The heat of summer may soon be over but the lasting effects of hot weather are far from behind us. Many cattle producers will begin to see the continued impact of this summer’s hot, dry weather as fall calving season begins.
“The hot weather and drought have created challenges for everyone in the agriculture industry, but it has been particularly tough on the cow herd,” says Bobbi Brockmann, director of sales and marketing with ImmuCell. “This summer, cows have experienced added stress through hot weather and compromised nutrition. These stresses may prevent quality colostrum production through calving.”
Nutrition and environmental stress both have a direct impact on colostrum, so producers can expect the quality and quantity of colostrum available to the calf to be diminished this fall. Reduced colostrum quality means that calves may not be able to consume enough antibodies to develop their immune system. Low quantities of colostrum means calves might not get enough nutrition from the cow to get off to a successful start.
“Studies show that, if calves do not consume enough high quality colostrum soon after birth, they are prone to higher levels of pre-weaning sickness and death loss,” says Brockmann. “Producers can minimize the impacts of this summer’s stresses and protect their fall calf crop by providing supplemental immune protection to their newborn calves immediately after birth.”
To best protect calves, producers should consider complementing the colostrum their cows produce with USDA approved antibody products. Concentrated antibody products can be fed to calves at the same time as colostrum and go to the gut to immediately bind and neutralize diarrhea-causing agents, while also being absorbed into the blood stream for extended immune protection.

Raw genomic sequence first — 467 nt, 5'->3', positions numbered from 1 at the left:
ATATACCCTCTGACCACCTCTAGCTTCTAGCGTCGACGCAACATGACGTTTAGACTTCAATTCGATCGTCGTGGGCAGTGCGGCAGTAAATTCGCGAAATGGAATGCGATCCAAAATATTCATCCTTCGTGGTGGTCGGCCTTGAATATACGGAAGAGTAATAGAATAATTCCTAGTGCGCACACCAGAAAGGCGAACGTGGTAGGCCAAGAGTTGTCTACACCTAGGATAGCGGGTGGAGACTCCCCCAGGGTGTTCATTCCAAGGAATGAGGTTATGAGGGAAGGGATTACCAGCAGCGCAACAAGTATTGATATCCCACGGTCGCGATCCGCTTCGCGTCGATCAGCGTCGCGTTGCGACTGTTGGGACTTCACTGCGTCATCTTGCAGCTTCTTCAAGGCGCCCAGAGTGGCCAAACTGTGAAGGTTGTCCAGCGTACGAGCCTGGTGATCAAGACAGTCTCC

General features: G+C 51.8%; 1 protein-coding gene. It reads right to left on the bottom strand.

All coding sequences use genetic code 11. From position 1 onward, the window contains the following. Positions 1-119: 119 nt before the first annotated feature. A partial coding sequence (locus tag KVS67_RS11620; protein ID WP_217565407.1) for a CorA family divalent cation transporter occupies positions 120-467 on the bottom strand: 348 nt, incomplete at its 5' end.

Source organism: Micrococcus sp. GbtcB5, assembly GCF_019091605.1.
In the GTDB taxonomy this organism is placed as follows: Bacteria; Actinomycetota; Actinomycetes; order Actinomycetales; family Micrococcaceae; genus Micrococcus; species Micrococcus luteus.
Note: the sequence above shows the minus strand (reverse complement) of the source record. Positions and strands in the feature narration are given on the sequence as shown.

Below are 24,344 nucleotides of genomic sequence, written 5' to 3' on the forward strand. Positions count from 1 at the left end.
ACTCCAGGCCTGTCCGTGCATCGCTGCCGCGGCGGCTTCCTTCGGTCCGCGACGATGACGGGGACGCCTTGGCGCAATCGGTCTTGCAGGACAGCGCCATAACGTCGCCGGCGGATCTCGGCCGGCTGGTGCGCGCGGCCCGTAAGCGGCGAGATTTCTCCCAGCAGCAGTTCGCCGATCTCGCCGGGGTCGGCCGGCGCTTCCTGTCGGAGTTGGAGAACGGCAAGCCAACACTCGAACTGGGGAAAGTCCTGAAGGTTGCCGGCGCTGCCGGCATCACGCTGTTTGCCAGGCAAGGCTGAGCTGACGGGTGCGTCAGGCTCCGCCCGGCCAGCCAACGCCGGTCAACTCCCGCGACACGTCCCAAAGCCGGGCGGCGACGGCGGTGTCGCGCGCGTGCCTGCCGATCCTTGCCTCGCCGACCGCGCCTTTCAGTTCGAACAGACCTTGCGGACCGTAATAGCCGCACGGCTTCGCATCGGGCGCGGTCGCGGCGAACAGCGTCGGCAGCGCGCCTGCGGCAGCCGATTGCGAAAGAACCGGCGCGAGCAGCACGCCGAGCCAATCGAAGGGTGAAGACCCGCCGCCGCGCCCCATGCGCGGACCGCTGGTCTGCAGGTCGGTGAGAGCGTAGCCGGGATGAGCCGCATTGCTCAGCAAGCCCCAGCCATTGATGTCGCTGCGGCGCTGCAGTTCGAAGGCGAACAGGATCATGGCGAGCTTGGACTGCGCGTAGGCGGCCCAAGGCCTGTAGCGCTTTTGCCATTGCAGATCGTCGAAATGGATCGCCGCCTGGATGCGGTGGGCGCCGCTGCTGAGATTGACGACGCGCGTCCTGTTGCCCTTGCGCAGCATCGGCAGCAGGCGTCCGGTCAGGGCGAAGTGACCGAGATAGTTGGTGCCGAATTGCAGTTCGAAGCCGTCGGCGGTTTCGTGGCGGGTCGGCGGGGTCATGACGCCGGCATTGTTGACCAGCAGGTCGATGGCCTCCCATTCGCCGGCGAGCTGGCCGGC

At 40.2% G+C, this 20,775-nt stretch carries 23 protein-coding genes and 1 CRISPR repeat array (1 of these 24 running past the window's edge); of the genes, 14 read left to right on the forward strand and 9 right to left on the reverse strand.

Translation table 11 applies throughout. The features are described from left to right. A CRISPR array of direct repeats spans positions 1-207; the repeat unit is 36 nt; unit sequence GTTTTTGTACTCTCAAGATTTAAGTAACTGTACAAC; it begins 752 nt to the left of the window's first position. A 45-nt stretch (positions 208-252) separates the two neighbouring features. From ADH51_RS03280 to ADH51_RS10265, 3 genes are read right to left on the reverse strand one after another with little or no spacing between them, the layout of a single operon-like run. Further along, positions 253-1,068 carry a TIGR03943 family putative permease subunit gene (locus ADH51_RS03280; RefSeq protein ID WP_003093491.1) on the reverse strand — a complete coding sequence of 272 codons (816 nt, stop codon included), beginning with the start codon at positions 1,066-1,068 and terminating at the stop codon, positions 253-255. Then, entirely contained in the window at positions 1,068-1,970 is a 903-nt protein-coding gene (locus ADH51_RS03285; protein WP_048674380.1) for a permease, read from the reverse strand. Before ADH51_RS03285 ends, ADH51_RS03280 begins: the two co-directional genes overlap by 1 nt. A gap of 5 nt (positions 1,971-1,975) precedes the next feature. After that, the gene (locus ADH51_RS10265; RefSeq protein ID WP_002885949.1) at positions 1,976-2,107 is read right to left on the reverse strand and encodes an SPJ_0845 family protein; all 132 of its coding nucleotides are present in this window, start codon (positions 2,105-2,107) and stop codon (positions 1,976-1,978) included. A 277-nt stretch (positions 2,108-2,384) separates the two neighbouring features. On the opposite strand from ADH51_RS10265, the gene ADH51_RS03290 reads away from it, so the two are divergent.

Antibody products are available in bolus, gel and powder forms. They also are included in some colostrum replacer and supplement formulas for added value.
“Antibody products can provide peace of mind to the producer by providing immediate immune protection to the calf,” says Brockmann. “Concentrated antibody products also provide immunity against specific pathogens such as E. coli and coronavirus so the calf receives the best start possible and the producer’s investment is protected.”
To protect this year’s calf crop with immediate immunity, a program should be in place to deliver immediate antibody therapy for each calf in a way that also reduces labor, risk and subsequent treatment costs. While vaccination programs can help, the newborn calf is born vulnerable and needs immune support as soon as possible after birth. Working closely with a veterinary professional or animal health specialist to develop an appropriate calf disease prevention program that provides immediate immunity is strongly advised.